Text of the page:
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DPRK probably restarts nuclear reactor: US

Updated: 2013-09-12 17:36
( Xinhua)

SEOUL - The Democratic People's Republic of Korea appeared to be restarting its 5-megawatt plutonium- producing reactor in the Yongbyon nuclear complex, which houses nuclear facilities such as centrifuges for uranium enrichment.

"New commercial satellite imagery of North Korea (DPRK)'s Yongbyon nuclear facility indicates that Pyongyang is probably restarting its 5 megawatt gas-graphite plutonium production reactor," the US-Korea Institute at Johns Hopkins School of Advanced International Studies (SAIS) said in a Sept 11 report posted on its website "38 North."

According to satellite images secured by the SAIS, white steam rose from a building near the reactor hall that was housing the gas-graphite reactor's steam turbines and electric generators.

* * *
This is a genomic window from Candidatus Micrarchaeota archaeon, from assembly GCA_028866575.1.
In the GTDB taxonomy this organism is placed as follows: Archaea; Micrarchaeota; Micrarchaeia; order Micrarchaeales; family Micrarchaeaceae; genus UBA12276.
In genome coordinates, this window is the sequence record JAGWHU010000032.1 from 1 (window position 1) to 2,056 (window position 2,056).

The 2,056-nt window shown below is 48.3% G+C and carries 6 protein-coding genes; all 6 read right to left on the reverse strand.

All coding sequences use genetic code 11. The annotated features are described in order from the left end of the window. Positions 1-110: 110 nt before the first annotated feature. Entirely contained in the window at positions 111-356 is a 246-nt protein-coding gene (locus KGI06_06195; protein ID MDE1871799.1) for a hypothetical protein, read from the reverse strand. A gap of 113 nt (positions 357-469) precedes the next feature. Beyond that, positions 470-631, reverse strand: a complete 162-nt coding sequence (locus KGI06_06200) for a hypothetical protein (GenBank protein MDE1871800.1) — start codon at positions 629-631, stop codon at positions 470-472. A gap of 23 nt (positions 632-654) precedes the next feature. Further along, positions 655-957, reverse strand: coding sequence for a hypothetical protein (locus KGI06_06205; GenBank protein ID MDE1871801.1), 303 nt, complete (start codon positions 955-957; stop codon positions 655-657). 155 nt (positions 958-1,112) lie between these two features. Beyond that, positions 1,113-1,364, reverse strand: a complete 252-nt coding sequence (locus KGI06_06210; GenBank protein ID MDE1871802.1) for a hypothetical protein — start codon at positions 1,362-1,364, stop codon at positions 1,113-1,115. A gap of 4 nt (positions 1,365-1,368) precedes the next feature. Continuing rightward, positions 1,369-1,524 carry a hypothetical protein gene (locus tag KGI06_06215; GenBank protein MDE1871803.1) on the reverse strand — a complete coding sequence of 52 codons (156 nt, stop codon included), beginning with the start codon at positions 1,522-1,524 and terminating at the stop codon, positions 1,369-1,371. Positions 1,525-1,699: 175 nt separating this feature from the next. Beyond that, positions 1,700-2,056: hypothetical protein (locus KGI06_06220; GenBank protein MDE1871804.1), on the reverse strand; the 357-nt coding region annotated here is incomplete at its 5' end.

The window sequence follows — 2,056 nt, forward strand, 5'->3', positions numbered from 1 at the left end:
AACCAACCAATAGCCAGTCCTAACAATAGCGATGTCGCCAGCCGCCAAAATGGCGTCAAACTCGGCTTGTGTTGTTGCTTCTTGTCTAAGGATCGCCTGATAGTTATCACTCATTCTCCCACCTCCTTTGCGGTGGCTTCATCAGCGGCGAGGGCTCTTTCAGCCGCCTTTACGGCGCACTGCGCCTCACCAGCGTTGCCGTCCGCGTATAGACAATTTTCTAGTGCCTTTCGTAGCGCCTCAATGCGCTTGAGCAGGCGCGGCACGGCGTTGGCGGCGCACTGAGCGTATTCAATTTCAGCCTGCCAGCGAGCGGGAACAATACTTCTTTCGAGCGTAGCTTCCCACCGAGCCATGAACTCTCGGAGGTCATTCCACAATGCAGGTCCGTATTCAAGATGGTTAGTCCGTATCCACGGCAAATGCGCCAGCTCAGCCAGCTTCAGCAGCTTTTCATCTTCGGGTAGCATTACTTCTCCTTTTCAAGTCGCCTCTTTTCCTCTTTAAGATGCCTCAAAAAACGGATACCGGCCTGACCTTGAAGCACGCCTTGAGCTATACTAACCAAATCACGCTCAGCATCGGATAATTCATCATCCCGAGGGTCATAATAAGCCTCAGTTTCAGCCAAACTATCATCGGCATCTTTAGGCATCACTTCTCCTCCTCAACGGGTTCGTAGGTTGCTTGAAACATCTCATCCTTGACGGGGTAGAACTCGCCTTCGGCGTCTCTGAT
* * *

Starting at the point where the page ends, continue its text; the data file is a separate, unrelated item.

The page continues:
The reactor generates electricity by using the heat from nuclear reaction in the core to create steam that spins the turbines, so the white steam being vented indicates that the reactor is in or nearing operation, according to the report.

The report said the DPRK seemed not to use the cooling tower like in the past, noting that Pyongyang could instead connect the reactor to a newly built pump-house near the experimental light- water reactor at the site. A copy of the Yongbyon reactor in Syria constructed by the DPRK used a pump-house instead of a cooling tower.

The DPRK agreed in 1994 with the United States to shut down the reactor under the Geneva Agreed Framework, but it was restarted in 2002 when the agreement collapsed. The reactor had been disabled since October 2007 under an agreement at the six-party talks, leading to the televised demolition of the cooling tower in June 2008.

Amid escalating tensions on the Korean Peninsula following the DPRK's third nuclear test in February, Pyongyang announced its intention in early April to restart the reactor.

"Work has progressed rapidly over the spring and summer to bring the facility back into operation," the institute said, estimating that the five-megawatt reactor can produce six kilograms of plutonium a year.

Regarding the report, Foreign Ministry spokesman Cho Tai-young declined to confirm it, but Cho said that Seoul was closely monitoring and tracing information related to the DPRK.

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